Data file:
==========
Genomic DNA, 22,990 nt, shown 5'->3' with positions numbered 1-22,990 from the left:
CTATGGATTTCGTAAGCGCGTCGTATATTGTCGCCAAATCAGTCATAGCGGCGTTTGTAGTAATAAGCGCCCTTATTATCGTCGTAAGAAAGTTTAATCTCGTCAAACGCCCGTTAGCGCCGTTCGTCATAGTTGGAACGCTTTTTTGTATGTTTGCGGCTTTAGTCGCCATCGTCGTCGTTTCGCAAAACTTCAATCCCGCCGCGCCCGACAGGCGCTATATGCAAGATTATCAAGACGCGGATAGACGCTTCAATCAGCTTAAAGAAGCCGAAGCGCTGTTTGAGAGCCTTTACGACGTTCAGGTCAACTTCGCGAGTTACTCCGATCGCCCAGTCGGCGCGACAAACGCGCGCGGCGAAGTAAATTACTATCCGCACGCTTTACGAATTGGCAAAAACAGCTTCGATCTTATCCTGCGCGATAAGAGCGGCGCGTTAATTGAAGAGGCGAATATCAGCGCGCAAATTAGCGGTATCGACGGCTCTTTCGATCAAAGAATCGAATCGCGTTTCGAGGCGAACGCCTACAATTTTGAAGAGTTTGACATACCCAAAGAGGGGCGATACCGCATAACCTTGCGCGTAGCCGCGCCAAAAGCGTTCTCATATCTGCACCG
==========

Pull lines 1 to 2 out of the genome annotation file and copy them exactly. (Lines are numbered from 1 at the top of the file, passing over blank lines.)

Genomic DNA, 22,990 nt, shown 5'->3' with positions numbered 1-22,990 from the left:
CTATGGATTTCGTAAGCGCGTCGTATATTGTCGCCAAATCAGTCATAGCGGCGTTTGTAGTAATAAGCGCCCTTATTATCGTCGTAAGAAAGTTTAATCTCGTCAAACGCCCGTTAGCGCCGTTCGTCATAGTTGGAACGCTTTTTTGTATGTTTGCGGCTTTAGTCGCCATCGTCGTCGTTTCGCAAAACTTCAATCCCGCCGCGCCCGACAGGCGCTATATGCAAGATTATCAAGACGCGGATAGACGCTTCAATCAGCTTAAAGAAGCCGAAGCGCTGTTTGAGAGCCTTTACGACGTTCAGGTCAACTTCGCGAGTTACTCCGATCGCCCAGTCGGCGCGACAAACGCGCGCGGCGAAGTAAATTACTATCCGCACGCTTTACGAATTGGCAAAAACAGCTTCGATCTTATCCTGCGCGATAAGAGCGGCGCGTTAATTGAAGAGGCGAATATCAGCGCGCAAATTAGCGGTATCGACGGCTCTTTCGATCAAAGAATCGAATCGCGTTTCGAGGCGAACGCCTACAATTTTGAAGAGTTTGACATACCCAAAGAGGGGCGATACCGCATAACCTTGCGCGTAGCCGCGCCAAAAGCGTTCTCATATCTGCACCG